I have spent many years in an industry where mining engineers were ad agency entrepreneurs, chemical engineers and MBAs from top-notch schools were strategising on how to sell more floor cleaners and commerce graduates were great TV scriptwriters. But in most industries, not only a basic qualification to do that job is essential, but it is increasingly important to skill up on related fields. If you are a coder, maybe design thinking as a discipline can enhance your skills. If you have graduated in design, maybe a course in digital marketing may help you market your skills better or help you develop a better understanding of the pressures of the marketing manager you maybe working with. Unfortunately, aside from a short course in usability, I have not invested in learning new skills — especially those with certification. In that context, I admire those who constantly learn and make it a lifelong process.
2. Surround yourself with good influence
On hindsight, one’s vision is 20/20. Looking back, I probably allowed far too many negative influences to shape my thinking and action, rather than pausing to reflect and thinking on my own…figuring out the right from wrong.
Surround yourself with positivity…be it in the form of a mentor at work, a life coach, people with positive energy or simply inspiring books. Ensure that you strike a balance early on in your career.
3. Be prudent in your habits
Living for the moment comes naturally at a young age. It is difficult to envisage life beyond next week, so concepts like ‘planning for a rainy day’ don’t strike a chord. One of the challenges facing the insurance industry or financial services like mutual funds is to get youngsters to sign up. While logic says that if you start saving early you are likely to have a large corpus over time, many don’t get the importance of such concepts early on in life.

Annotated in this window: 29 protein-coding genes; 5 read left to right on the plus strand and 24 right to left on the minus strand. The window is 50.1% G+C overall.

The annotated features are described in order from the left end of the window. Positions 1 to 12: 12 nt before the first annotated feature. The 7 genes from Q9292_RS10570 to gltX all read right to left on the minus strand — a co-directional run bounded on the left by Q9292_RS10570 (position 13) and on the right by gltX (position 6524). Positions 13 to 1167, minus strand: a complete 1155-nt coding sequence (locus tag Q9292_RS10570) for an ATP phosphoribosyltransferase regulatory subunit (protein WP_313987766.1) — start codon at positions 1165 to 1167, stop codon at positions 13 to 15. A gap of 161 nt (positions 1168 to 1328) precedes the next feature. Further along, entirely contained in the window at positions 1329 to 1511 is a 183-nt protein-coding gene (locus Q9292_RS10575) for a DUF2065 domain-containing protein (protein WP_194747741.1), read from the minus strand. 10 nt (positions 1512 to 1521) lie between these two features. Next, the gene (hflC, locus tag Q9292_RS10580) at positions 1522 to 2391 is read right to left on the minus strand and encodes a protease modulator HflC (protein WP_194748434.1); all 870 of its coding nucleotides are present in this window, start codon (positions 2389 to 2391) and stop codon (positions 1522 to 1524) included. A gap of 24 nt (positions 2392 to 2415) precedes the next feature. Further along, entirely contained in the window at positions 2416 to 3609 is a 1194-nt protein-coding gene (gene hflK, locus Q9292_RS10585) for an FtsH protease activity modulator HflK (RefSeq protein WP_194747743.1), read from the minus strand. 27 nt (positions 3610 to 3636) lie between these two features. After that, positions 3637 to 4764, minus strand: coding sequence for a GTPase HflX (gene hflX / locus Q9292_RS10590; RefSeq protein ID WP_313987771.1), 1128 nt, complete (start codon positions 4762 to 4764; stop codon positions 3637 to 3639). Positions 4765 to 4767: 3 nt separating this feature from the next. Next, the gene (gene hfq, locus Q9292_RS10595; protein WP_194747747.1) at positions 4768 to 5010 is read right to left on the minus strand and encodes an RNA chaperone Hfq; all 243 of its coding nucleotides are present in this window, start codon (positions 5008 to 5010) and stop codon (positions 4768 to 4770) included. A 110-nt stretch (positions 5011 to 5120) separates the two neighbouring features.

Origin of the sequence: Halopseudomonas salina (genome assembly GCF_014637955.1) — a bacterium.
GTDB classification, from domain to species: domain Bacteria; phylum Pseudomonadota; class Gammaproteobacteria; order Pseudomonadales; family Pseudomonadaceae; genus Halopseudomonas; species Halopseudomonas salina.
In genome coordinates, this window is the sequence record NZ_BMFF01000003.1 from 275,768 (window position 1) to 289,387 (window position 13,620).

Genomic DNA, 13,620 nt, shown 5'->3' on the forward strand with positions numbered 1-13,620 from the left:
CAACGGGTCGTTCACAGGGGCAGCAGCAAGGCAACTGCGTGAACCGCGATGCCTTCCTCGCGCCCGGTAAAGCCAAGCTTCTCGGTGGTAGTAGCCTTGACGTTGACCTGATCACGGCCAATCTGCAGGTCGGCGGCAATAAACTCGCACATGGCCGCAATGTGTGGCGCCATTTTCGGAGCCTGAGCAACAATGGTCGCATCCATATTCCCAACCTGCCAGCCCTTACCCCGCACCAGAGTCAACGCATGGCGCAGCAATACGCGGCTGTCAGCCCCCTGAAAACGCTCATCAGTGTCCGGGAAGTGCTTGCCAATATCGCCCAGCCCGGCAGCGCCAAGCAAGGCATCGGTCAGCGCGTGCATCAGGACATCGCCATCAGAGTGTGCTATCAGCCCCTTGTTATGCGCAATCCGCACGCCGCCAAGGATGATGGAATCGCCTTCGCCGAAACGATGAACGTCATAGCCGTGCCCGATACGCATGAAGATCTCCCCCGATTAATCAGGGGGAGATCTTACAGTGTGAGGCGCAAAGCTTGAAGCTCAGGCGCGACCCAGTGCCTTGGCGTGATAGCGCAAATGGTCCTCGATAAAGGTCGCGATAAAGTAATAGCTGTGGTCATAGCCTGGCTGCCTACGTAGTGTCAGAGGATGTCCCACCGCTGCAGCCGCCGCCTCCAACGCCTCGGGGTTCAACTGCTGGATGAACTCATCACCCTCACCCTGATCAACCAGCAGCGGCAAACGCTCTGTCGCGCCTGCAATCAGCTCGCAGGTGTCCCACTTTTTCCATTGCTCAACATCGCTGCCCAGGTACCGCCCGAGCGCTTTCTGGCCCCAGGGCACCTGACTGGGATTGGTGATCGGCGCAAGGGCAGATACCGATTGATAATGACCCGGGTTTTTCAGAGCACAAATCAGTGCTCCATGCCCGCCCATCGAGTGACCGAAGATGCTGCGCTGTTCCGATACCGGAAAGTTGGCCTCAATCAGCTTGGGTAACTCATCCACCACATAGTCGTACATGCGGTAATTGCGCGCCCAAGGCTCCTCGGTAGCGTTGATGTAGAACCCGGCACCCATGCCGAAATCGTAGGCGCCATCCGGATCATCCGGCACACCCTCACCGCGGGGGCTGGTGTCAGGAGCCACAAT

One can relate to this concept with sustainable consumption or even being aware of the negative effects of social media addiction and limiting its use.
4. Invest and build genuine relationships
A common trait among the handful of highly accomplished senior executives I have worked with is their nature to invest and build in relationships. And they do it in genuinely — not in a ‘give and take’ transactional manner. They display keen interest in people and care for their well-being. It could be a junior executive at work, a client or domestic staff. I have seen it play beyond ‘old boys network’ and enrich lives over the years. I have very poor skills in this area and convince myself that I am an introvert and hence do not invest in relationships. Don’t make that mistake. Get to know your colleague, your domestic help, your client — genuinely care for them and make an effort to build a relationship.
5. Focus on the duty, not results
I had this pinned to my soft board at work for many years. I find it truly inspirational and a simple answer to not just career woes but at a personal level too: do your best and focus only on that.
Very often we define success as beating the competition or completing a task on time etc. There’s nothing inherently wrong in setting such goals, but these run the risk of missing out on the real objective — doing a damn good job of the task at hand and not worrying about the results. In my view, Samsung’s obsession with beating Apple or at the very least going one up on them is an example of such thinking. In their desire to outrun Apple with a smart watch, Samsung launched Samsung Gear way ahead of the Apple Watch. In contrast, Apple’s focus is not to be the first but being the best. They took their time to launch the Apple Watch and did not bother about not being the first. In their minds, they did their best in putting out a good product and the fruits of labour followed: in 2017, Apple sold more watches than Rolex, Swatch, and the rest of the Swiss watch industry combined and nearly half of all smart watch sales.